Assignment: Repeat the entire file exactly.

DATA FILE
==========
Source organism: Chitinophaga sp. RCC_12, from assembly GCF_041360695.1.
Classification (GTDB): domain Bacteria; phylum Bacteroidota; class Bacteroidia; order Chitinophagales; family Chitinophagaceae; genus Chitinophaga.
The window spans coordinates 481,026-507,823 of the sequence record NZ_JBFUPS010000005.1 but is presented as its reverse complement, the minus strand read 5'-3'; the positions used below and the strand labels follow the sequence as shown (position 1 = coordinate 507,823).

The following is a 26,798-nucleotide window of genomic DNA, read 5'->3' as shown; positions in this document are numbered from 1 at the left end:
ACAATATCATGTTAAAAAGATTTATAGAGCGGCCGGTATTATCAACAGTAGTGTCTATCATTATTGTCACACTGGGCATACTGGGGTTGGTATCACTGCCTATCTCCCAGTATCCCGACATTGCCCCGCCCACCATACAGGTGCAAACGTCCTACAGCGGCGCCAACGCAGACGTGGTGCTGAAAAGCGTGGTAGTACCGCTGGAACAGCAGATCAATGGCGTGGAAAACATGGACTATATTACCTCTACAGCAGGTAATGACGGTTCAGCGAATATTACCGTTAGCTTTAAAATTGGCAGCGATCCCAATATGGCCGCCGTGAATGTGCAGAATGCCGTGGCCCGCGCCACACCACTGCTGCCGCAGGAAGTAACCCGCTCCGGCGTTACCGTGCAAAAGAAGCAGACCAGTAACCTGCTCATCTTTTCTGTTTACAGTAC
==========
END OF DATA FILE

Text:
Source organism: Chitinophaga sp. RCC_12, from assembly GCF_041360695.1.
Classification (GTDB): domain Bacteria; phylum Bacteroidota; class Bacteroidia; order Chitinophagales; family Chitinophagaceae; genus Chitinophaga.
The window spans coordinates 481,026-507,823 of the sequence record NZ_JBFUPS010000005.1 but is presented as its reverse complement, the minus strand read 5'-3'; the positions used below and the strand labels follow the sequence as shown (position 1 = coordinate 507,823).

The following is a 26,798-nucleotide window of genomic DNA, read 5'->3' as shown; positions in this document are numbered from 1 at the left end:
ACAATATCATGTTAAAAAGATTTATAGAGCGGCCGGTATTATCAACAGTAGTGTCTATCATTATTGTCACACTGGGCATACTGGGGTTGGTATCACTGCCTATCTCCCAGTATCCCGACATTGCCCCGCCCACCATACAGGTGCAAACGTCCTACAGCGGCGCCAACGCAGACGTGGTGCTGAAAAGCGTGGTAGTACCGCTGGAACAGCAGATCAATGGCGTGGAAAACATGGACTATATTACCTCTACAGCAGGTAATGACGGTTCAGCGAATATTACCGTTAGCTTTAAAATTGGCAGCGATCCCAATATGGCCGCCGTGAATGTGCAGAATGCCGTGGCCCGCGCCACACCACTGCTGCCGCAGGAAGTAACCCGCTCCGGCGTTACCGTGCAAAAGAAGCAGACCAGTAACCTGCTCATCTTTTCTGTTTACAGTAC